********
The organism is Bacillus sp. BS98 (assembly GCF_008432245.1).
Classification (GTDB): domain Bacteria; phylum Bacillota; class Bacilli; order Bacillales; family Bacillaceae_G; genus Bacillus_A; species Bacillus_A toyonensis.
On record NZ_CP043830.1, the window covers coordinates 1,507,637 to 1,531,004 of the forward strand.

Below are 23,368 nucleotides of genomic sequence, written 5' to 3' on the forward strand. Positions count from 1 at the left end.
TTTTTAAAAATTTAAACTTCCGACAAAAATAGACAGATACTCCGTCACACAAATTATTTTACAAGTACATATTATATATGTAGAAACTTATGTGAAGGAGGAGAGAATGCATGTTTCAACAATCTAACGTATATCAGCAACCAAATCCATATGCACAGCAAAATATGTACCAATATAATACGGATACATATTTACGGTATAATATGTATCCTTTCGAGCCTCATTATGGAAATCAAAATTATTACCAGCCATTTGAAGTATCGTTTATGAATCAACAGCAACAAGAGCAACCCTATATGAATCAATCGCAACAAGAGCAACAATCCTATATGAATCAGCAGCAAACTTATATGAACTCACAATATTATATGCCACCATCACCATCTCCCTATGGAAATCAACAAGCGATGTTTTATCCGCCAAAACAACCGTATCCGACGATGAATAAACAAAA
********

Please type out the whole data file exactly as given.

The organism is Bacillus sp. BS98 (assembly GCF_008432245.1).
Classification (GTDB): domain Bacteria; phylum Bacillota; class Bacilli; order Bacillales; family Bacillaceae_G; genus Bacillus_A; species Bacillus_A toyonensis.
On record NZ_CP043830.1, the window covers coordinates 1,507,637 to 1,531,004 of the forward strand.

Below are 23,368 nucleotides of genomic sequence, written 5' to 3' on the forward strand. Positions count from 1 at the left end.
TTTTTAAAAATTTAAACTTCCGACAAAAATAGACAGATACTCCGTCACACAAATTATTTTACAAGTACATATTATATATGTAGAAACTTATGTGAAGGAGGAGAGAATGCATGTTTCAACAATCTAACGTATATCAGCAACCAAATCCATATGCACAGCAAAATATGTACCAATATAATACGGATACATATTTACGGTATAATATGTATCCTTTCGAGCCTCATTATGGAAATCAAAATTATTACCAGCCATTTGAAGTATCGTTTATGAATCAACAGCAACAAGAGCAACCCTATATGAATCAATCGCAACAAGAGCAACAATCCTATATGAATCAGCAGCAAACTTATATGAACTCACAATATTATATGCCACCATCACCATCTCCCTATGGAAATCAACAAGCGATGTTTTATCCGCCAAAACAACCGTATCCGACGATGAATAAACAAAA